1. Owns "plus" fastball velocity?
2. Can throw a quality breaking pitch?
3. Has "solid arm action and delivery"?
4. Is 6-foot-2 or taller?
If the Brewers are quiet at Saturday's non-waiver Trade Deadline, it could be because the pitchers being offered don't meet these criteria.
"If you look at all of the better young pitchers in baseball right now, three-quarters of them have all four of those criteria," assistant general manager Gord Ash said. "That's why we believe it's important. Now, there are going to be exceptions."
The Brewers believe they have a number of pitching prospects who meet those criteria, such as Jeremy Jeffress, Jake Odorizzi, Wily Peralta, Mark Rogers and Kyle Heckathorn. But none of those pitchers are above the Double-A level at this time, and there are no guarantees that any of them will make it to the Majors.
Still, the picture is more optimistic than Melvin and Ash believe the club gets credit for. And Melvin in particular has grown tired of hearing his club's efforts in this area belittled.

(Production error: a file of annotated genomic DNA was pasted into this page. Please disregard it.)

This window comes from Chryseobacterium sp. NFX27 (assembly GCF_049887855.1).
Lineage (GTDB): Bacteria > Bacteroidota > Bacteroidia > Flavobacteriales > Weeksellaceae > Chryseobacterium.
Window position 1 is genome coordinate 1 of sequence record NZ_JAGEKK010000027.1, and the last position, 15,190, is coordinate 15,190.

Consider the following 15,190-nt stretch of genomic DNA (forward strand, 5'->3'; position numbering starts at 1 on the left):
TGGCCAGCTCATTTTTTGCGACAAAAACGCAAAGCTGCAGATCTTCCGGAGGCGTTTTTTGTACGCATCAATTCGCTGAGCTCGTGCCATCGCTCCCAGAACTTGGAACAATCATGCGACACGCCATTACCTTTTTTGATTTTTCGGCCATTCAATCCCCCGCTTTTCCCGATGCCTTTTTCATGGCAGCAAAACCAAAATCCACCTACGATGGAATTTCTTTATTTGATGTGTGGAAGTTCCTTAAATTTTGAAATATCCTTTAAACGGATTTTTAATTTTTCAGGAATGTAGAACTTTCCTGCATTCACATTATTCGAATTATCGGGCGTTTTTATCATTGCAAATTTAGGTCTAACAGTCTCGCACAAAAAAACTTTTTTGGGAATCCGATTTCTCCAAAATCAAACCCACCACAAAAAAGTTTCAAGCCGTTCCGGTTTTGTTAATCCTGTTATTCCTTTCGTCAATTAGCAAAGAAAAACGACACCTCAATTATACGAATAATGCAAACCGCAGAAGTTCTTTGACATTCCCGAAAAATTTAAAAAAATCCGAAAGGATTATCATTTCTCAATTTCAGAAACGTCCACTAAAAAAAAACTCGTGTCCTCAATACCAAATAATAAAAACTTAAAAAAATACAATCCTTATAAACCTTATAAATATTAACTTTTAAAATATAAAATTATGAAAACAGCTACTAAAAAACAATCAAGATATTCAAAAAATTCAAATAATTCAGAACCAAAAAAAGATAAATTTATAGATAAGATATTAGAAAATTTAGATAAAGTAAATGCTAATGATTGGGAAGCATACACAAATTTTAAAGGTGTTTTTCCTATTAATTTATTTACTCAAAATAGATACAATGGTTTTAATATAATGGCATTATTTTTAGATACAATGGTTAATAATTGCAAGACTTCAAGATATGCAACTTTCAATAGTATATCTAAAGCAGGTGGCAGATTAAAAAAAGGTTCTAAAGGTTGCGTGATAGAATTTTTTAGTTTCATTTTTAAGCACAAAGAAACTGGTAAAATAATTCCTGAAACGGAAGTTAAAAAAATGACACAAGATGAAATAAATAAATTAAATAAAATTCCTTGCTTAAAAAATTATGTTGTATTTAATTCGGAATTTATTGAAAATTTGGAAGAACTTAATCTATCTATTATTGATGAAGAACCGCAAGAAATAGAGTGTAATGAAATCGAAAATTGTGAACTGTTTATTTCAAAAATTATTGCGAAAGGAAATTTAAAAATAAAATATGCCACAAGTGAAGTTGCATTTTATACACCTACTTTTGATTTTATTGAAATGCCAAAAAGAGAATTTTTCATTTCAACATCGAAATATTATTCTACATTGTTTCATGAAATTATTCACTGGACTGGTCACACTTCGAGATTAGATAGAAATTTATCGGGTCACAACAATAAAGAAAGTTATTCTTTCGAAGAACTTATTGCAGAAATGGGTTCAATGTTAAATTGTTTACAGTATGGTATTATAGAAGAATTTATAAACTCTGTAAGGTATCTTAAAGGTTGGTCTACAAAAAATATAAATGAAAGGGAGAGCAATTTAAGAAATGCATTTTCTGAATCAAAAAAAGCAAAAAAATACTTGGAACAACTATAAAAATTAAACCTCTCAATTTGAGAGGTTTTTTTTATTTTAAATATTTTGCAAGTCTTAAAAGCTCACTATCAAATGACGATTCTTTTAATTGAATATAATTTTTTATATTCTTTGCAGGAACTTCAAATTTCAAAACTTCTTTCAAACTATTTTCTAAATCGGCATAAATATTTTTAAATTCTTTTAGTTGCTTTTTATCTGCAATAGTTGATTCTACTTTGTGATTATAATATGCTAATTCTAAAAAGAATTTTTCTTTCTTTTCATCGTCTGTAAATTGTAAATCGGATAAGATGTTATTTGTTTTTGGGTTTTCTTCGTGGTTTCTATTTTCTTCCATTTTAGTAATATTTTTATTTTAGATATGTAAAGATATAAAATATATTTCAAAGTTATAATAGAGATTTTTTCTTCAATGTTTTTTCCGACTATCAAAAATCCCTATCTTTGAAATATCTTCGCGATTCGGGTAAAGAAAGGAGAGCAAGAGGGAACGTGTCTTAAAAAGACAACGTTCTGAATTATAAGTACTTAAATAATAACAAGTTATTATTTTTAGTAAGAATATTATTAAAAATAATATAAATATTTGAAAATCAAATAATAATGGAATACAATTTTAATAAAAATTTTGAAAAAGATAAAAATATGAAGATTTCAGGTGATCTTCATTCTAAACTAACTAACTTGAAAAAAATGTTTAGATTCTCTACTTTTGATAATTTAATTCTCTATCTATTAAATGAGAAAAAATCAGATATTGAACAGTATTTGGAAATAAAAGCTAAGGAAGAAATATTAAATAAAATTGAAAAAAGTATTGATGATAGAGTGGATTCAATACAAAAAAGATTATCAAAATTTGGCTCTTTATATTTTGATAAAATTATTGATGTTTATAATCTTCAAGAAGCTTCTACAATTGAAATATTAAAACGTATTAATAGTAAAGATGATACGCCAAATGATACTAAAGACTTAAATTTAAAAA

"I feel I have a responsibility to protect out scouts and our development people, people who work extremely hard at what they do," Melvin said. "We take responsibility if we sign a guy and he doesn't do well. ... We study this thing until we go nuts on it."
"The context," Ash added, "is that we're not where we want to be. But it is an inconsistent process. Everybody has the same issues that we have, to some extent."
Searching for solutions
As part of the study, Melvin had staffers compile detailed information of how teams acquired their starting pitchers, how player payroll translates in the standings and where the Brewers missed in past First-Year Player Drafts.
Among the findings:
The Rays and Giants have more homegrown starters -- four -- than any other team. The Orioles, Twins, Giants, Rangers and Blue Jays have three apiece. The Brewers have two: Yovani Gallardo and Manny Parra.
The Giants have one of the best starting staffs in the game -- including in-house pitchers Tim Lincecum, Matt Cain, Jonathan Sanchez and Madison Bumgarner -- and have a knack for moving those pitchers quickly. Cain (first round, 2002) made 31 starts at 21 years old, Sanchez (27th round, 2004) was in the Majors two years later, Lincecum (first round, 2006) won the first of back-to-back National League Cy Young Awards in 2008 and Bumgarner (first round, 2007) debuted briefly in 2009 and is pitching well this season.
The Rays' group might be even better. James Shields, Jeff Niemann and David Price were all first-round Draft picks. Wade Davis was a third-rounder.